Hell to the no. Stupidest thing ever.

    I just want to know who voted for ‘yes’. I hope they were all either drunk or they simply misclicked, or both.

  3. Jared H (@thejaredhuang) said on 30th November 2013, 8:09

    I still don’t get why they banned refueling. If they reinstated refueling it would most likely let the drivers push on the current tires and it would also make for a different strategy for designers. The FIA could still enforce the total fuel consumption by only allowing the teams x amount of liters, it just becomes the team’s choice to design how big of a fuel tank they want.

    I know people against refueling argue that it takes away from the on track action but those are probably the same people that whine about DRS passes. I’d rather see a driver put in 18 qualifying laps than a driver do 30 slow laps.

  4. Bjorn Sandberg said on 30th November 2013, 8:33

    Ridiculous! Get rid of ALL pit stops, make Pirelli produce tyres that will last the entire race! Make them so durable the dirvers can drive flat out all the time. This will mean harder tires, less grip, more sliding, but what´s wrong with that?

  5. Edwin Lee (@shadowchaser) said on 30th November 2013, 14:55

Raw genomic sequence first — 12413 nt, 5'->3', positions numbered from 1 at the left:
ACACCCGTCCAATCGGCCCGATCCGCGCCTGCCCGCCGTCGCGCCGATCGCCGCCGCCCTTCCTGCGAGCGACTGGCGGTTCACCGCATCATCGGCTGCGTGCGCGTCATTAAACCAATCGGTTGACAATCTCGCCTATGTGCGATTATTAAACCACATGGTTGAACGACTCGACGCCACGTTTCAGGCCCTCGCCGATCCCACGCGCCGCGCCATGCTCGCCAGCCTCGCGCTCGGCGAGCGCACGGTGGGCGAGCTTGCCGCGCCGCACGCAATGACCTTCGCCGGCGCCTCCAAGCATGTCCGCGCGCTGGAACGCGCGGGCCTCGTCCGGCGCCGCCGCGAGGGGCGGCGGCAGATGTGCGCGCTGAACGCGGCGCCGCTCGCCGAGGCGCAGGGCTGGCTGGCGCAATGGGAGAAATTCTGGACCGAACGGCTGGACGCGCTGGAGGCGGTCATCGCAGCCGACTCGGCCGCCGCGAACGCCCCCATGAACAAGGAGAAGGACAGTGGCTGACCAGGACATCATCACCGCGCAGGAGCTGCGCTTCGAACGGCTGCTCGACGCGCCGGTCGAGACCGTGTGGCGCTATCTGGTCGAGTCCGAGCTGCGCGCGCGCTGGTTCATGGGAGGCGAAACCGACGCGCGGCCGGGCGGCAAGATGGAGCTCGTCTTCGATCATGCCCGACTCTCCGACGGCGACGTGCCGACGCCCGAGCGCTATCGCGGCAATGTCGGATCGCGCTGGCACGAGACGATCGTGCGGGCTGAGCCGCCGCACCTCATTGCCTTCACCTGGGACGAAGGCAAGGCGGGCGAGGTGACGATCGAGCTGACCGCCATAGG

I agree with Jared H, bring back refuelling, but only once during any race. Also bring back tyre manufacturer choice so that the teams can choose which tyre maker they prefer, Firestone, Goodyear etc. Pirelli would then have some competition to go against.

  6. BasCB (@bascb) said on 30th November 2013, 17:28

    I have just gone over the comments. Is there ANY comment positive of the change (apart from the sarcastic ones :-o)?

    I must say it surprises me that as many as 38 people have been voting in favour of this proposal (of a total of 423 currently)

  7. Florin G (@floring) said on 30th November 2013, 19:02

    Hey, if you want this poll to actually mean something, don’t use words like ‘force’ in the title and don’t express your opinion just before the voting form. Cheers!

    • Keith Collantine (@keithcollantine) said on 30th November 2013, 20:03

      @floring The headline is a fair description of what’s been proposed. Under the proposal drivers would be forced to pit at least twice per race whether they needed to or not. Normally I try to keep it close to the title of the poll to avoid confusion, as is the case here.

      The layout is the standard format used for polls on F1 Fanatic (apart from Rate the Race and Driver of the Weekend which have their own styles). I try to give both points of view as plainly as I can (i.e. ‘For’ and ‘Against’).

      I also give my opinion because past experience has shown I either get asked what it is or accused of having written the ‘For’ and ‘Against’ opinions in such a way as to push a particular view. It would be silly to pretend I don’t have an opinion so why not include it? Particularly as those who’ve been reading a while will already know anyway. At any rate I think you vastly overestimate my ability to influence what other people think!

      • Florin G (@floring) said on 30th November 2013, 22:09